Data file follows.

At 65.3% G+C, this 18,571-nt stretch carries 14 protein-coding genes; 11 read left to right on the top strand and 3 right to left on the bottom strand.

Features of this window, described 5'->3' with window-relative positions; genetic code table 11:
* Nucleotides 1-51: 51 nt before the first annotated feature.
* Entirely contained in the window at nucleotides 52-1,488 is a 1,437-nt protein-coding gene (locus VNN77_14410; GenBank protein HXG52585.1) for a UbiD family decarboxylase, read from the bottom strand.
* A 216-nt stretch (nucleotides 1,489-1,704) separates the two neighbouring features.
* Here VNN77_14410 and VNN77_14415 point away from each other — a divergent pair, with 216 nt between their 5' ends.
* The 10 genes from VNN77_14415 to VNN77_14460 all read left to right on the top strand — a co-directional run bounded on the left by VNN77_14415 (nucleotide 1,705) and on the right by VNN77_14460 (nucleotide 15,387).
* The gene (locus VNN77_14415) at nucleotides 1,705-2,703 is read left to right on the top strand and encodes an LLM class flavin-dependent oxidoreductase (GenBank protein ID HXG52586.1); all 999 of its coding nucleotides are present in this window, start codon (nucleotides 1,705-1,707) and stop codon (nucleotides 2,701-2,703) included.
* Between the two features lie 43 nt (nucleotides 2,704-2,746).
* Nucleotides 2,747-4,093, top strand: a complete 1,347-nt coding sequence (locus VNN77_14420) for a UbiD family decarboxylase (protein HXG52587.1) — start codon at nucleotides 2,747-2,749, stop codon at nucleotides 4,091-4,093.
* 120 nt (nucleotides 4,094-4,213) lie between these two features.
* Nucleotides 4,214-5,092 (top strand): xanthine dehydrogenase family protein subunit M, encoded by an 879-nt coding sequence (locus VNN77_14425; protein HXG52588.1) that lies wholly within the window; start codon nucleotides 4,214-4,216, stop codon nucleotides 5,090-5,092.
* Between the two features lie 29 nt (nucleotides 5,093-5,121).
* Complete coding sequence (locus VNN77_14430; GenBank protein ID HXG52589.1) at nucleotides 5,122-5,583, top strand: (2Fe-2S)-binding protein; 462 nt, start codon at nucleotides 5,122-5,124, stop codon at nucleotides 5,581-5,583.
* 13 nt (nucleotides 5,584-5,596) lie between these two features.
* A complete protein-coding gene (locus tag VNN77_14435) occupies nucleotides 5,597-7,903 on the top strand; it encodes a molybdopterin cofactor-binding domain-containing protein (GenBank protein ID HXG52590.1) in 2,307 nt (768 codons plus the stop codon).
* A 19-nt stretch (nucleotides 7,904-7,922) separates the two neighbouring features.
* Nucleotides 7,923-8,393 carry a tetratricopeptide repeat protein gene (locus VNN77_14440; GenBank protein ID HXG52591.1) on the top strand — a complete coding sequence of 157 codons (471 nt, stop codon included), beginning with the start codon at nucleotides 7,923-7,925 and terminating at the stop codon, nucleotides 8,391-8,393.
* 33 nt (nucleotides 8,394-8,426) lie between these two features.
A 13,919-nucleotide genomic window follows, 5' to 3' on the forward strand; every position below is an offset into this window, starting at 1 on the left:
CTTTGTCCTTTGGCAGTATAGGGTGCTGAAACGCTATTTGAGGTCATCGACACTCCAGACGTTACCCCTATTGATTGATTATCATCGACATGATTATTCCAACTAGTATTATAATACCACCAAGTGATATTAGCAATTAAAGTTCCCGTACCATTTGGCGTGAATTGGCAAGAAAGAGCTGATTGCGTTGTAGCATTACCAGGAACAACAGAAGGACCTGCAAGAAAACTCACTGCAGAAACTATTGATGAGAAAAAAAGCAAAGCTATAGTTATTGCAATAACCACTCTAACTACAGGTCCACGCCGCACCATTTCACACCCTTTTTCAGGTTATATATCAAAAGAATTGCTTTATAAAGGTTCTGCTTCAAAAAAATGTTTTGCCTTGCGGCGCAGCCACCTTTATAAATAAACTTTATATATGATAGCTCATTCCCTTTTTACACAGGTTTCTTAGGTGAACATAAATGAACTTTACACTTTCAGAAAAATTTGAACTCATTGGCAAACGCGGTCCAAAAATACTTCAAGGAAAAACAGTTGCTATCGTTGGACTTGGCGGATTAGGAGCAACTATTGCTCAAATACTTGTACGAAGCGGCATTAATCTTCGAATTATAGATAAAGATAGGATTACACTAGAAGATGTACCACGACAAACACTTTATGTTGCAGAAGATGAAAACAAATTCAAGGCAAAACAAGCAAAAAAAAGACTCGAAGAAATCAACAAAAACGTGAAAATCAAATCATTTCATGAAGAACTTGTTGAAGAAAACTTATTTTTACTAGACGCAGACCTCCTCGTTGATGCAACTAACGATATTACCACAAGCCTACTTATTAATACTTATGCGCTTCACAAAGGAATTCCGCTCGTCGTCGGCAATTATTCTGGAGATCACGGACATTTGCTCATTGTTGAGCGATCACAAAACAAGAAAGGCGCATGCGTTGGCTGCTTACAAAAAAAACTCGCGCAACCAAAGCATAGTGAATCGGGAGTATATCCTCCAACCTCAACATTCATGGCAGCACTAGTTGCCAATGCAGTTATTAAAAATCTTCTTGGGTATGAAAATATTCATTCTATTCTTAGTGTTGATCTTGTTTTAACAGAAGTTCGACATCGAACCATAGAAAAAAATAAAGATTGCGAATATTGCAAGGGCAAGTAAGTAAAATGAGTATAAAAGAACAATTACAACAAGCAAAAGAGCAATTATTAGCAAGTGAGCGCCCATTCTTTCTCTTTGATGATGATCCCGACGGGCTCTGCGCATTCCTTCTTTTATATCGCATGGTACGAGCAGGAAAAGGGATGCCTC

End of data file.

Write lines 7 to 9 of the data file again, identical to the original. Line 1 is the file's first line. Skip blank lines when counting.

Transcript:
* The 10 genes from VNN77_14415 to VNN77_14460 all read left to right on the top strand — a co-directional run bounded on the left by VNN77_14415 (nucleotide 1,705) and on the right by VNN77_14460 (nucleotide 15,387).
* The gene (locus VNN77_14415) at nucleotides 1,705-2,703 is read left to right on the top strand and encodes an LLM class flavin-dependent oxidoreductase (GenBank protein ID HXG52586.1); all 999 of its coding nucleotides are present in this window, start codon (nucleotides 1,705-1,707) and stop codon (nucleotides 2,701-2,703) included.
* Between the two features lie 43 nt (nucleotides 2,704-2,746).